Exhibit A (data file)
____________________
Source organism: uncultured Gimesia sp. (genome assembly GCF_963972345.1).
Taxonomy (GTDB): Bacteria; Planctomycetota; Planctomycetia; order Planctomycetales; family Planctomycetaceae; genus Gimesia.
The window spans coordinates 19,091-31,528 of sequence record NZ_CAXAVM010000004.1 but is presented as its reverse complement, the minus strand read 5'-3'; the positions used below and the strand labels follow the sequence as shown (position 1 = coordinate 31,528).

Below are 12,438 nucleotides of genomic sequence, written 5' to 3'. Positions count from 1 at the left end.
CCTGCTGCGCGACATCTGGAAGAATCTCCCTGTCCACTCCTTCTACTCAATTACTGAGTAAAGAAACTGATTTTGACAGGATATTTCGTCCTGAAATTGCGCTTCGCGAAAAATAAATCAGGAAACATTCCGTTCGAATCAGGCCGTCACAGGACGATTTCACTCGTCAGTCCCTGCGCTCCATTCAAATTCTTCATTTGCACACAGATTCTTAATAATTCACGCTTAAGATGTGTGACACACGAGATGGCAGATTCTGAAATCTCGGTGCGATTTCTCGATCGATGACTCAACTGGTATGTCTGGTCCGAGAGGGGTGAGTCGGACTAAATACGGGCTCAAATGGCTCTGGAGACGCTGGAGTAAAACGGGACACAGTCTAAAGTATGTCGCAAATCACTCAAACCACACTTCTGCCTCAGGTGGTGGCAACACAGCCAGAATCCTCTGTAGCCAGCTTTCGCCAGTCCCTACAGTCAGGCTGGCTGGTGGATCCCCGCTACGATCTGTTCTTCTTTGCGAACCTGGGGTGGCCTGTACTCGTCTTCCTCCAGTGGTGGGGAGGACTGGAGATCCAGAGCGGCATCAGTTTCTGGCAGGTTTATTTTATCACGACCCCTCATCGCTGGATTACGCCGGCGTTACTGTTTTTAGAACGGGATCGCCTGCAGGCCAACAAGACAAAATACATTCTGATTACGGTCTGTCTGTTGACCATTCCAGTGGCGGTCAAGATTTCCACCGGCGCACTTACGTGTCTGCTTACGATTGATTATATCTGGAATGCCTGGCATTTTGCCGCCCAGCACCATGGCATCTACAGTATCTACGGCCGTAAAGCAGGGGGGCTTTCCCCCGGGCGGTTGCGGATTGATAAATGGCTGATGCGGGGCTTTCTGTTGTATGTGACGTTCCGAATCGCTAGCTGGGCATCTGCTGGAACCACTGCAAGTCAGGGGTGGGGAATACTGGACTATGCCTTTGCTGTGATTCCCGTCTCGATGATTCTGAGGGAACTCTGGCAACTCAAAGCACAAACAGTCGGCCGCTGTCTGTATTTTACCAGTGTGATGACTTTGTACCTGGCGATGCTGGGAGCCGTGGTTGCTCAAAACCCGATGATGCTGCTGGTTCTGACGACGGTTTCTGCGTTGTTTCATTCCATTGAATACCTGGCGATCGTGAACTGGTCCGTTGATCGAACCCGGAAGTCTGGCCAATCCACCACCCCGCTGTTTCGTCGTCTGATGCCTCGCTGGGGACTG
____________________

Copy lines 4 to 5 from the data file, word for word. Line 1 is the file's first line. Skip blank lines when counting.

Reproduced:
Below are 12,438 nucleotides of genomic sequence, written 5' to 3'. Positions count from 1 at the left end.
CCTGCTGCGCGACATCTGGAAGAATCTCCCTGTCCACTCCTTCTACTCAATTACTGAGTAAAGAAACTGATTTTGACAGGATATTTCGTCCTGAAATTGCGCTTCGCGAAAAATAAATCAGGAAACATTCCGTTCGAATCAGGCCGTCACAGGACGATTTCACTCGTCAGTCCCTGCGCTCCATTCAAATTCTTCATTTGCACACAGATTCTTAATAATTCACGCTTAAGATGTGTGACACACGAGATGGCAGATTCTGAAATCTCGGTGCGATTTCTCGATCGATGACTCAACTGGTATGTCTGGTCCGAGAGGGGTGAGTCGGACTAAATACGGGCTCAAATGGCTCTGGAGACGCTGGAGTAAAACGGGACACAGTCTAAAGTATGTCGCAAATCACTCAAACCACACTTCTGCCTCAGGTGGTGGCAACACAGCCAGAATCCTCTGTAGCCAGCTTTCGCCAGTCCCTACAGTCAGGCTGGCTGGTGGATCCCCGCTACGATCTGTTCTTCTTTGCGAACCTGGGGTGGCCTGTACTCGTCTTCCTCCAGTGGTGGGGAGGACTGGAGATCCAGAGCGGCATCAGTTTCTGGCAGGTTTATTTTATCACGACCCCTCATCGCTGGATTACGCCGGCGTTACTGTTTTTAGAACGGGATCGCCTGCAGGCCAACAAGACAAAATACATTCTGATTACGGTCTGTCTGTTGACCATTCCAGTGGCGGTCAAGATTTCCACCGGCGCACTTACGTGTCTGCTTACGATTGATTATATCTGGAATGCCTGGCATTTTGCCGCCCAGCACCATGGCATCTACAGTATCTACGGCCGTAAAGCAGGGGGGCTTTCCCCCGGGCGGTTGCGGATTGATAAATGGCTGATGCGGGGCTTTCTGTTGTATGTGACGTTCCGAATCGCTAGCTGGGCATCTGCTGGAACCACTGCAAGTCAGGGGTGGGGAATACTGGACTATGCCTTTGCTGTGATTCCCGTCTCGATGATTCTGAGGGAACTCTGGCAACTCAAAGCACAAACAGTCGGCCGCTGTCTGTATTTTACCAGTGTGATGACTTTGTACCTGGCGATGCTGGGAGCCGTGGTTGCTCAAAACCCGATGATGCTGCTGGTTCTGACGACGGTTTCTGCGTTGTTTCATTCCATTGAATACCTGGCGATCGTGAACTGGTCCGTTGATCGAACCCGGAAGTCTGGCCAATCCACCACCCCGCTGTTTCGTCGTCTGATGCCTCGCTGGGGACTG